The end of my summer vacation will soon be coming to a close and over the past week I've started to feel the pull of routine calling my name. During the school year, I love drinking chai tea in the mornings. Whether I drink it in my living room chair or during an early morning class, I love starting my days with it's spicy sweetness. In preparation for the fall semester, which starts for me in just over a week, last week I made a batch of my loose leaf chai tea. When I mixed up this batch the weather was hot and humid and rather unpleasant, but yesterday and today we've been graced with a bit of cool crispness. As the rain fell this morning I was able to sit in my living room chair and sip a warm cup of chai with a bit of yarn in my hands for a bit before getting my day started. It was delightful.
Cinnamon Ginger Chai Tea
1 pt cinnamon sticks, broken into small pieces
1/2 pt darjeeling tea
1/2 pt ginger root, chopped & dried
1/2 pt cardamom pods, slightly broken to release the oils
1/4 pt shatavari root (optional, it's a fabulous root that supports the female reproductive system)
1/8 pt coriander seeds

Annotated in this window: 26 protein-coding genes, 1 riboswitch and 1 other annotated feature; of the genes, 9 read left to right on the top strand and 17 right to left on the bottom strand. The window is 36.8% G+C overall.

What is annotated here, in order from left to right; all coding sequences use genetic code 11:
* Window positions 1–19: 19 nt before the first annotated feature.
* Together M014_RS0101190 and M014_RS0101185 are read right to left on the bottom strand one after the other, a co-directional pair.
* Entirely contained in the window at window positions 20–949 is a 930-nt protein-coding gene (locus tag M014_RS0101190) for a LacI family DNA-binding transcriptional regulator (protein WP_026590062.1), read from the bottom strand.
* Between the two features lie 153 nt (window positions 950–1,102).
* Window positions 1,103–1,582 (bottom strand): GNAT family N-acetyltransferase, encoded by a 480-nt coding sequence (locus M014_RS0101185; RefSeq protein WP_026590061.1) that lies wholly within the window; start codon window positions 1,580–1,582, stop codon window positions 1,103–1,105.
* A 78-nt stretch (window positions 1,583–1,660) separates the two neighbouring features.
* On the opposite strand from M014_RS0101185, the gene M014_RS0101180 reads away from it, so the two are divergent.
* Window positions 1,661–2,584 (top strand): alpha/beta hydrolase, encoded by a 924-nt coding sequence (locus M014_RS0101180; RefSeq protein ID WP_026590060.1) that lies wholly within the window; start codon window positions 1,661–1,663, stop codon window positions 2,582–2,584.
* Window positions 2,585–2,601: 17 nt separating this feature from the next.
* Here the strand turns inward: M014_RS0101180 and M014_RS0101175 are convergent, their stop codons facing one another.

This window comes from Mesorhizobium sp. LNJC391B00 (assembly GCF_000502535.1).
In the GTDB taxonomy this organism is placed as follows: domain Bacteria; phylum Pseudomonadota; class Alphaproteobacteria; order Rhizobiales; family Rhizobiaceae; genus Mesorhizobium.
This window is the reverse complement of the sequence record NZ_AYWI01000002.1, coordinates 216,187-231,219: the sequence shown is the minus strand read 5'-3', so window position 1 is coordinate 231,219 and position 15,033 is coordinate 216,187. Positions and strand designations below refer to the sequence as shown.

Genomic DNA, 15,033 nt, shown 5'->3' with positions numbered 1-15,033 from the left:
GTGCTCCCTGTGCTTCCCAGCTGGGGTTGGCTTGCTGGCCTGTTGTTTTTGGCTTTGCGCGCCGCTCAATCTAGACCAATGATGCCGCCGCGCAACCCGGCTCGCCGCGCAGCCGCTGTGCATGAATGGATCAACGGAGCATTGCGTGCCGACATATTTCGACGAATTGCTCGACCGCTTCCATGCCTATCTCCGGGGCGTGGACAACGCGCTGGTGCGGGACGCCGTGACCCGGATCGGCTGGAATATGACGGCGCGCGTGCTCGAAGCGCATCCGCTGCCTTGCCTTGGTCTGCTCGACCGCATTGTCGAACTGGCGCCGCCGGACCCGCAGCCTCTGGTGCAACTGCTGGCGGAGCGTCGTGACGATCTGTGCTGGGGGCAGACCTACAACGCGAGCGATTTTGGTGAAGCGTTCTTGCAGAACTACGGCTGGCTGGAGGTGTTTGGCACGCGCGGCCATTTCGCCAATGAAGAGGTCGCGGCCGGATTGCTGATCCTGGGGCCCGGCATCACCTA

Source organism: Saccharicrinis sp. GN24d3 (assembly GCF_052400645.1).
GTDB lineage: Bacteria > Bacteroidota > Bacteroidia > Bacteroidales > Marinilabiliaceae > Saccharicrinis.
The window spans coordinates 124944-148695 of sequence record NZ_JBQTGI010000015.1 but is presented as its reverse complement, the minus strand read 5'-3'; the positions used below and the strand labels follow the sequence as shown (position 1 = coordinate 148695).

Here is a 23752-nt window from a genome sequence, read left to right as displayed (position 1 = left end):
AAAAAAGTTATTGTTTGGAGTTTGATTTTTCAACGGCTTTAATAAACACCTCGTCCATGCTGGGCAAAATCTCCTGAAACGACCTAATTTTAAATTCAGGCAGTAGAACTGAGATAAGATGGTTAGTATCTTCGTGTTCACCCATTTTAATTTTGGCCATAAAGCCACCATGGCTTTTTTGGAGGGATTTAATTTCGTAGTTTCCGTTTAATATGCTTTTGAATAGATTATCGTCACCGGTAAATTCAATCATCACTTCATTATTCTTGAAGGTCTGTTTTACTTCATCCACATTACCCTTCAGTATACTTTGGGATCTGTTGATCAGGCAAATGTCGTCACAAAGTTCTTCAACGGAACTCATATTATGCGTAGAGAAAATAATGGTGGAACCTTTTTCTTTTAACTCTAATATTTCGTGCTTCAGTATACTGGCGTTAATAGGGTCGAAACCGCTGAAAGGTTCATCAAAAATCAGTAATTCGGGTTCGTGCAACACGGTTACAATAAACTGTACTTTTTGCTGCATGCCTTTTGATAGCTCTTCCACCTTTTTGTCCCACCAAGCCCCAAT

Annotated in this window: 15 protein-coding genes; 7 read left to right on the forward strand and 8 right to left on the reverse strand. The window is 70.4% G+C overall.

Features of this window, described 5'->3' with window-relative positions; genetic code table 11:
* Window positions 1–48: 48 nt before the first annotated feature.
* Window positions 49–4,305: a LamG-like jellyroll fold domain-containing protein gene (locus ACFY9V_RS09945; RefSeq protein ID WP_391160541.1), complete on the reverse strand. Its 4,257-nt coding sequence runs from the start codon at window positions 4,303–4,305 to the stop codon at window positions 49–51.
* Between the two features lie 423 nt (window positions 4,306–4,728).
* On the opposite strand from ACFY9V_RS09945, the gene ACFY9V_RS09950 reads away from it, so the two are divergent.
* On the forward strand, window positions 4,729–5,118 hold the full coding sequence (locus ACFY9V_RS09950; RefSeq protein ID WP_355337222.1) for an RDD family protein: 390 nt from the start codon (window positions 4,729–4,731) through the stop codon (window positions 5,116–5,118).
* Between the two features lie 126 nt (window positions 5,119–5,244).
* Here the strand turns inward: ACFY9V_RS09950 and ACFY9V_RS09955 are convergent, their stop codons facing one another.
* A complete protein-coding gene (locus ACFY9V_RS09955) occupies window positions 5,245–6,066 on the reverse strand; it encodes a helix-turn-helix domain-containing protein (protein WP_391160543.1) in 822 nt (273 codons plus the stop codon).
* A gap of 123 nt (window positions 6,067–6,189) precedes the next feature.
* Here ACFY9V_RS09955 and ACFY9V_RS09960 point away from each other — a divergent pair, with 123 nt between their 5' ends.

1/8 pt whole cloves
1/8 pt orange peel, chopped & dried
1/16 pt black pepper corns, slightly crushed
Combine the ingredients in a large bowl and mix well. Store in an airtight container. Use about a teaspoon for an 8 ounce drink. Steep for 5-10 minutes. The roots in the tea usually require a longer steeping time to really release their flavor. Add a bit of honey and cream to taste. Sip and enjoy!
I love this recipe because it's so easy to tweak depending on the flavors you love (or those you don't). I also like that you can add as much tea as you want, meaning you can control the caffeine, which I love. I get all of my loose herbs and the darjeeling for this recipe (besides the shatavari root) at our local food co-op. You can also order them all from Mountain Rose Herbs if you are unable to find them locally for a good price. The cost of this tea should be about the same as if you were to buy an equal number of high quality chai tea bags. So, if you are finding that the herbs at your grocery store are too expensive, look elsewhere. Herbs, in general, should not cost $4-5 for a tiny little container!
As for drying the orange and ginger, if your kitchen is dry and not humid, they will probably dry just fine if you leave them out on the counter overnight. You can also dry them in a low temperature oven for 20-30 minutes, or until they are fragrant and feel dry to touch.
I hope you enjoy this recipe as much as I do! It's getting me excited for fall, which will be here before we know it!